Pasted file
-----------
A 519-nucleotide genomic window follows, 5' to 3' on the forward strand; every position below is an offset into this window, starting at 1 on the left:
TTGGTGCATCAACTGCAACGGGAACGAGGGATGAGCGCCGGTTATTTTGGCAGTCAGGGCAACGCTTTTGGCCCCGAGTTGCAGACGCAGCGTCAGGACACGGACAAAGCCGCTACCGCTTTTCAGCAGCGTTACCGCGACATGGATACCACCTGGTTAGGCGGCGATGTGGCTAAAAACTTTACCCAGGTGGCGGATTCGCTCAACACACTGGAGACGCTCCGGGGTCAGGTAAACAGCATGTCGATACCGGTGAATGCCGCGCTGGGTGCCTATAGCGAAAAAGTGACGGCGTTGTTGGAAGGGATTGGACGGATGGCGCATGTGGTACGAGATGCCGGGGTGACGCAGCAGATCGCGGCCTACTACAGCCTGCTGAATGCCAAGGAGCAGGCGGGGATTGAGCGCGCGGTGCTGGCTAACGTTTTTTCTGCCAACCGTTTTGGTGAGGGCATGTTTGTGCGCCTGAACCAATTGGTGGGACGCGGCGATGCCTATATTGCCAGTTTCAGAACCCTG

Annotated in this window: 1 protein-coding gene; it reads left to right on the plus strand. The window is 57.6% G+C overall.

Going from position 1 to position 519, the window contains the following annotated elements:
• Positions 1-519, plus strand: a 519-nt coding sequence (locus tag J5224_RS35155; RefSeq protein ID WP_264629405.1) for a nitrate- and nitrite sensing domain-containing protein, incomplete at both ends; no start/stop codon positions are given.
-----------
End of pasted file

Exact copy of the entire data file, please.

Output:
A 519-nucleotide genomic window follows, 5' to 3' on the forward strand; every position below is an offset into this window, starting at 1 on the left:
TTGGTGCATCAACTGCAACGGGAACGAGGGATGAGCGCCGGTTATTTTGGCAGTCAGGGCAACGCTTTTGGCCCCGAGTTGCAGACGCAGCGTCAGGACACGGACAAAGCCGCTACCGCTTTTCAGCAGCGTTACCGCGACATGGATACCACCTGGTTAGGCGGCGATGTGGCTAAAAACTTTACCCAGGTGGCGGATTCGCTCAACACACTGGAGACGCTCCGGGGTCAGGTAAACAGCATGTCGATACCGGTGAATGCCGCGCTGGGTGCCTATAGCGAAAAAGTGACGGCGTTGTTGGAAGGGATTGGACGGATGGCGCATGTGGTACGAGATGCCGGGGTGACGCAGCAGATCGCGGCCTACTACAGCCTGCTGAATGCCAAGGAGCAGGCGGGGATTGAGCGCGCGGTGCTGGCTAACGTTTTTTCTGCCAACCGTTTTGGTGAGGGCATGTTTGTGCGCCTGAACCAATTGGTGGGACGCGGCGATGCCTATATTGCCAGTTTCAGAACCCTG

Annotated in this window: 1 protein-coding gene; it reads left to right on the plus strand. The window is 57.6% G+C overall.

Going from position 1 to position 519, the window contains the following annotated elements:
• Positions 1-519, plus strand: a 519-nt coding sequence (locus tag J5224_RS35155; RefSeq protein ID WP_264629405.1) for a nitrate- and nitrite sensing domain-containing protein, incomplete at both ends; no start/stop codon positions are given.